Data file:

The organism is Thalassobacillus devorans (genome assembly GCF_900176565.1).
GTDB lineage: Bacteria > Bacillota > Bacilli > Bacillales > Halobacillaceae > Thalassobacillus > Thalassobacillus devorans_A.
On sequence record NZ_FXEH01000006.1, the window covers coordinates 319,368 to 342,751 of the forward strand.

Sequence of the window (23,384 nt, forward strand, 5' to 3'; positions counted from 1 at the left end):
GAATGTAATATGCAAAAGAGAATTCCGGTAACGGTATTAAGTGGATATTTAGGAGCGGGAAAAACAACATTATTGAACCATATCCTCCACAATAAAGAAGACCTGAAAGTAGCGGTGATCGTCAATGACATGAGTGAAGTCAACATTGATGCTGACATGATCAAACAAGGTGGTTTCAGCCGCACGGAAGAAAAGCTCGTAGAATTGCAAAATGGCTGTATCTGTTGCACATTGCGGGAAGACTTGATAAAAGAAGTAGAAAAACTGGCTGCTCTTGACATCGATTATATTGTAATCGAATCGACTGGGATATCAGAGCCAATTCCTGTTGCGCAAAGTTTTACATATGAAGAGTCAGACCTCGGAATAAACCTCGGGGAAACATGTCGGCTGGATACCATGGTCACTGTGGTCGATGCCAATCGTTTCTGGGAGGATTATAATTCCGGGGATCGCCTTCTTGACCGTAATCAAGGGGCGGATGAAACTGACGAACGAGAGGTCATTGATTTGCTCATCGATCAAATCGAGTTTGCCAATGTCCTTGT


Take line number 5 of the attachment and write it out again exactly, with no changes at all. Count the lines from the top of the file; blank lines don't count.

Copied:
GAATGTAATATGCAAAAGAGAATTCCGGTAACGGTATTAAGTGGATATTTAGGAGCGGGAAAAACAACATTATTGAACCATATCCTCCACAATAAAGAAGACCTGAAAGTAGCGGTGATCGTCAATGACATGAGTGAAGTCAACATTGATGCTGACATGATCAAACAAGGTGGTTTCAGCCGCACGGAAGAAAAGCTCGTAGAATTGCAAAATGGCTGTATCTGTTGCACATTGCGGGAAGACTTGATAAAAGAAGTAGAAAAACTGGCTGCTCTTGACATCGATTATATTGTAATCGAATCGACTGGGATATCAGAGCCAATTCCTGTTGCGCAAAGTTTTACATATGAAGAGTCAGACCTCGGAATAAACCTCGGGGAAACATGTCGGCTGGATACCATGGTCACTGTGGTCGATGCCAATCGTTTCTGGGAGGATTATAATTCCGGGGATCGCCTTCTTGACCGTAATCAAGGGGCGGATGAAACTGACGAACGAGAGGTCATTGATTTGCTCATCGATCAAATCGAGTTTGCCAATGTCCTTGT